May 1, 2009

Deadly social change

By Ayesha Siddiqa

The swat model could come to be replicate in other parts such as south Punjab: Ayesha Siddiqa.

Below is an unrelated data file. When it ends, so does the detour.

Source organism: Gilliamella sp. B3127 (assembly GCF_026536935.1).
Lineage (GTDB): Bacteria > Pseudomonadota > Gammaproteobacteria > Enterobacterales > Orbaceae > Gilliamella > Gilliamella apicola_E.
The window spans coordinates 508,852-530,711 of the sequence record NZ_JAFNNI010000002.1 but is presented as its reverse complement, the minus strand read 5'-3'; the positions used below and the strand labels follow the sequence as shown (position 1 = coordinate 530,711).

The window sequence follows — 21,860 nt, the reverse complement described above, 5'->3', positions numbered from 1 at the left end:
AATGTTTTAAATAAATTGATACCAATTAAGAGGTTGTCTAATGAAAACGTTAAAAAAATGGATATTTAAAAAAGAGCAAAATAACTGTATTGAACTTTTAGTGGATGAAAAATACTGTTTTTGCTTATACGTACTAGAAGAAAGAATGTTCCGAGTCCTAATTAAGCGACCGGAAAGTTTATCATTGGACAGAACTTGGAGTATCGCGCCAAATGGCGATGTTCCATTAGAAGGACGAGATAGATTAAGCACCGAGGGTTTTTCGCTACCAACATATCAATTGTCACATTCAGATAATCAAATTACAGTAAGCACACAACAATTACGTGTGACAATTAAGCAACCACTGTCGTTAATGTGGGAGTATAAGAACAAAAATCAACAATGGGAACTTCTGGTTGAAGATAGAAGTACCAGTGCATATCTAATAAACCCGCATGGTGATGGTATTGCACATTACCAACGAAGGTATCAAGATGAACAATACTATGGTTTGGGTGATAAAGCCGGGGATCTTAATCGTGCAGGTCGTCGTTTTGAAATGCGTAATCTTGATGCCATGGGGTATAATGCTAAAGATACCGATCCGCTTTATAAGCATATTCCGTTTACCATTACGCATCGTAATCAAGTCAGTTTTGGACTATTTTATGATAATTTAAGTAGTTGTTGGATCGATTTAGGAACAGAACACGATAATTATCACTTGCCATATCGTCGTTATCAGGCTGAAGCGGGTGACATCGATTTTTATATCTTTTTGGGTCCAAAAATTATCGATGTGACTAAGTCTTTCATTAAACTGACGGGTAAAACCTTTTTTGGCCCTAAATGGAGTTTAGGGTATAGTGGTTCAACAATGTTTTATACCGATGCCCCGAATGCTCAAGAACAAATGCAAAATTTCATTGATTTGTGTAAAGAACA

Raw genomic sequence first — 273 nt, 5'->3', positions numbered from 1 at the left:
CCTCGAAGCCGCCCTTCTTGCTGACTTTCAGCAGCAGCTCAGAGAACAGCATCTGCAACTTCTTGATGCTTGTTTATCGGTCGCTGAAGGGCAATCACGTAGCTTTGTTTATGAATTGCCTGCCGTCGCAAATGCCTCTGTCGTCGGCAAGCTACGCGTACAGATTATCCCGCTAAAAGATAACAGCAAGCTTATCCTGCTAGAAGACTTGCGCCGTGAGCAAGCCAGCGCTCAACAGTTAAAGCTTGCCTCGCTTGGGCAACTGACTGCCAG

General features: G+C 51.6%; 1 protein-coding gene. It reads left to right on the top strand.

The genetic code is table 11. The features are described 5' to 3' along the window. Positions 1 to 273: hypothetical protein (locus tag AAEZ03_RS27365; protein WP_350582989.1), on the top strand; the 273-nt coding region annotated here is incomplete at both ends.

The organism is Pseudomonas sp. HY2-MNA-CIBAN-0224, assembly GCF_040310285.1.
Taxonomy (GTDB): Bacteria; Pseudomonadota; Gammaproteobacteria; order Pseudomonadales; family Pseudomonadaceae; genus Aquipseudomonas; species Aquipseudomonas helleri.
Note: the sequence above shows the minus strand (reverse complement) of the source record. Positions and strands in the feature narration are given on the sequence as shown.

A LOOK at today’s Pakistan does not inspire confidence in the state. In addition to the Talibanisation threat in some parts of the country, there is chaos in other areas like Balochistan where people are dissatisfied with what the state has to offer. Then, there are those areas where there is no conflict but that have begun to look at other options because the state has little to offer. In fact, in places like Gilgit sections of the people are beginning to look north, towards China in fact, which now appears a more attractive proposition. The state and the establishment have little to offer by way of explanation except that this is a conspiracy to destroy the state. This is not to imply that the Pakistani state does not have enemies. However, this kind of a mindset is not likely to discover solutions to the numerous problems the state faces. The establishment, the government and its functionaries are not prepared to accept that years of an unstable sociopolitical system are unlikely to have better results than the ones we see in the form of Talibanisation and political radicalisation. Owing to space constraints I will concentrate on the threat of Talibanisation which seems to be growing beyond the Frontier province and is present in south Punjab as well. It would not be surprising to see Swat’s domino effect on other parts of the country in the grip of similar sociopolitical circumstances. The influence and victory of the TNSM in Swat was due to a combination of factors such as the long absence of social transformation in the region, stagnation of the political power system, which the TNSM now claims to have changed, and the inability of political representatives to honour the mandate given to them by the public in last year’s polls. It is tragic that those who were not voted into power by the ordinary Swati are ruling Swat today. The ANP has surrendered its powers. This model could come to be replicated in other parts such as south Punjab. For many, this area, ranging from Mianwali to D.G. Khan and Bahawalpur, should be the least likely area for Talibanisation. A closer look shows that it is not. First, it has remained a favourite breeding ground for numerous militant outfits especially those linked with the Kashmir struggle. There was not much effort to mop up this area besides superficial measures such as banning some outfits that nevertheless resurfaced under other names. Second, this part of Punjab is prominent in terms of large landownership and a feudal lifestyle. This is also an area where feudal institutions in terms of economic power merged with political and spiritual power. So, many prominent political families are not just significant due to their wealth and political power but because they are connected to the shrines as well. The gradual institutionalising of the power of the shrine has strengthened them rather than giving some breathing space to ordinary people some of whom are moving in the direction of rabid religious ideologies. So, it is lack of understanding of this background that leads people to show surprise that south Punjab, which was considered a hub of Barelvi Islam, is moving towards Deobandi and Wahabi ideologies. A closer look, in fact, shows that a lot of Barelvis have shifted towards other ideologies and are part of the jihad industry without abandoning their original ideology. The gap between the Barelvis and Deobandis has narrowed most peculiarly in south Punjab. Is it because of the hundreds of madressahs that mushroomed in this belt especially in the 1980s? The answer is yes and no. Yes because the new madressahs, which were different from the traditional ones in the area, introduced a more dramatic curriculum that nurtured in the students an appreciation of sectarian and ideological differences. Hence, the sectarian violence in the region, which predates the current shift, dates back to the 1980s and 1990s. The radicalisation, including sectarian violence, represents an urge for social transformation because some prominent landowners in this area are Shia as opposed to the underdogs most of whom are Sunnis. The growing radicalisation in southern Punjab shown up in the inability of the state to carry out land reforms and shift the socioeconomic and political power structure from a pre-capitalist society to a capitalist one will have its consequences in the years to come. So while the proliferation of madressahs is part of the problem it does not explain the social development in its entirety. Not to mention that southern Punjab as a sub-region has suffered due to the gradual, reverse migration of the elite to other parts of the country creating a power vacuum that is ready to be filled by another lot. The movement of the youth towards jihad, hence, is a warped form of social transformation in which the dispossessed youngsters have suddenly found a source of empowerment. The promise of a better life in the hereafter in which they will get hoors, a crown of jewels and have 70 individuals forgiven is something that they cannot expect in this life. Not to mention the monetary compensation their families get from militant outfits for their sacrifice. What is dangerous is that none of this is being voiced as part of social transformation. When a change takes place the bulk of the people will remain sacrificial lambs while others will replace the existing power elite as in Swat. Sadly, no one wants to talk about Punjab because the current leadership is too engrossed in its political pragmatism to touch militant outfits. The bulk of the PML-N leadership does not have the vision to mop up the province while there is time to do so. If it were not for the political narrow-mindedness of the political elite, a clean-up in Punjab would require a well-planned police operation to be followed by the arduous task of social reconstruction.